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Employment and Credit Checks: What You Should Know

Employment and Credit Checks: What You Should Know

It might seem unfair, but potential employers might have the right to view your credit history when you apply for a job. This doesn’t mean every time you fill out an application the company can run a credit check, but many potential employers request permission from applicants to use a credit report as an evaluating tool. The good news is the way in which credit reports are used for employment decisions is transparent, so you’ll know if the reason you were not hired is your credit history.

Before 2012, any employer could request to view an applicant’s credit report, but now it is only legal in certain circumstances. For instance, if you apply for a job with certain financial institutions or you are applying for a certain position, it is still within an employer’s legal rights to run a credit check.

The change in the law means potential employers need some kind of justification for judging an applicant based on his or her credit. For instance, if an applicant will have access to credit applications or will be handling large sums of money, potential employers have the right to evaluate that applicant based on credit history.

Other instances in which an employer can use a credit report to make a hiring decision include when someone is applying for a managerial position, someone will be given access to certain confidential or proprietary information, or someone will be acting as a named signatory on a bank or credit card account of the employer, or is authorized to transfer money or enter into financial contracts on behalf of the employer.

The goal of checking an applicant’s credit is to ensure he or she is responsible with money and can handle the responsibilities of his or her job. Essentially, it must make sense for a potential employer to judge you by your “financial character” when deciding whether or not to hire you.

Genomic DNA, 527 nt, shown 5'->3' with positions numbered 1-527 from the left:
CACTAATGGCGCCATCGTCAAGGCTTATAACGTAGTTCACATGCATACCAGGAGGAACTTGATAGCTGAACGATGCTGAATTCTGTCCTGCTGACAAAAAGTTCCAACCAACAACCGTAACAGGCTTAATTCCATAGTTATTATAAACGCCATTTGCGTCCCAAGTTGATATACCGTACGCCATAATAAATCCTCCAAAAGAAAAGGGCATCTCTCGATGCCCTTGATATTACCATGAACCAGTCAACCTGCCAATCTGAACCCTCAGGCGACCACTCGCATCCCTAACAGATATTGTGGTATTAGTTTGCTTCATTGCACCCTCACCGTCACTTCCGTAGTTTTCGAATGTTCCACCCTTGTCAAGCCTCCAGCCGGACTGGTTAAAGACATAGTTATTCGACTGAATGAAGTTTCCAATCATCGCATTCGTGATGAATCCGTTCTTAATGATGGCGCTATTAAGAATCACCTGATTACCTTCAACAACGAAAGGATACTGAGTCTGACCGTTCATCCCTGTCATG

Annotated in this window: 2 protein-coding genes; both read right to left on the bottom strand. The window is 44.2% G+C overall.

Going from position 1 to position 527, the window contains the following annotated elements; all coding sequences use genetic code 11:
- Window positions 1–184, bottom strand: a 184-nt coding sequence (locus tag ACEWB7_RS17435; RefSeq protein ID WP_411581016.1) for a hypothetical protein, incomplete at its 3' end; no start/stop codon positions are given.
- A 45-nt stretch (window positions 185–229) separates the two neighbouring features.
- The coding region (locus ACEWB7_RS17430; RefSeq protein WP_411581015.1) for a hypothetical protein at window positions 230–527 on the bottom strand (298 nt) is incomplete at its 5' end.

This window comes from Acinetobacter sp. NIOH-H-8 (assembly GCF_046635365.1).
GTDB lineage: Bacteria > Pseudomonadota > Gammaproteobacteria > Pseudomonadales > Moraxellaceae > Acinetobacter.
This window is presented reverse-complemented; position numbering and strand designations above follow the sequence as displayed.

There is some evidence even these stricter regulations are hurting job seekers. Read about the economic effects of employer credit checks in this report by CNN.

What Should You Do If You are Asked for Permission to View Your Credit History?

If a potential employer asks to view your credit history, you might be nervous or unsure whether or not to grant permission. Aside from the general security risks of turning over personal information, you might also wonder if your credit history will affect the chances of you being hired.

First, ask yourself if the request makes sense. If you are applying for a job in which your credit makes no difference – you won’t be handling money, making financial decisions, or viewing anyone’s financial information – ask why the employer believes the request to be necessary. If there is a valid reason and you refuse to share your credit, you are likely facing the same fate as if your credit is less than perfect. With a rough credit history, your best bet is to be upfront with your potential employer about your mistakes and hope for the best.

If there is no valid reason for viewing your credit and you believe you are being turned down for a job because you refused to share your credit information or because you were judged inappropriately based on your credit, you might have a right to file a claim against the employer. The important thing is you learned before accepting the position that the business doesn’t always adhere to rules and regulations. Despite missing out on a job, you are likely keeping yourself out of a shady situation in the long run.

For more information on how employers can use your credit report or to speak to someone about a situation you believe could be breaking the law, contact the Law Offices of Robert M. Geller at 813.254.5696 to discuss your situation.

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At the Tampa Bay law firm, the Law Offices of Robert M. Geller, P.A., we help people with consumer bankruptcy matters in the Tampa Bay-St. Petersburg,  Florida communities such as Clearwater,     St. Petersburg, Tampa, Thonotosassa, Riverview, Lutz, Plant City, Brandon, Carrollwood, Wesley Chapel, St. Petersburg Beach, Lakeland, Mulberry, Dade City, Pinellas Park, Largo, Seminole, Odessa, Oldsmar and Lithia, and counties such as Hillsborough County, Pinellas County, Pasco County, Polk County and Manatee County.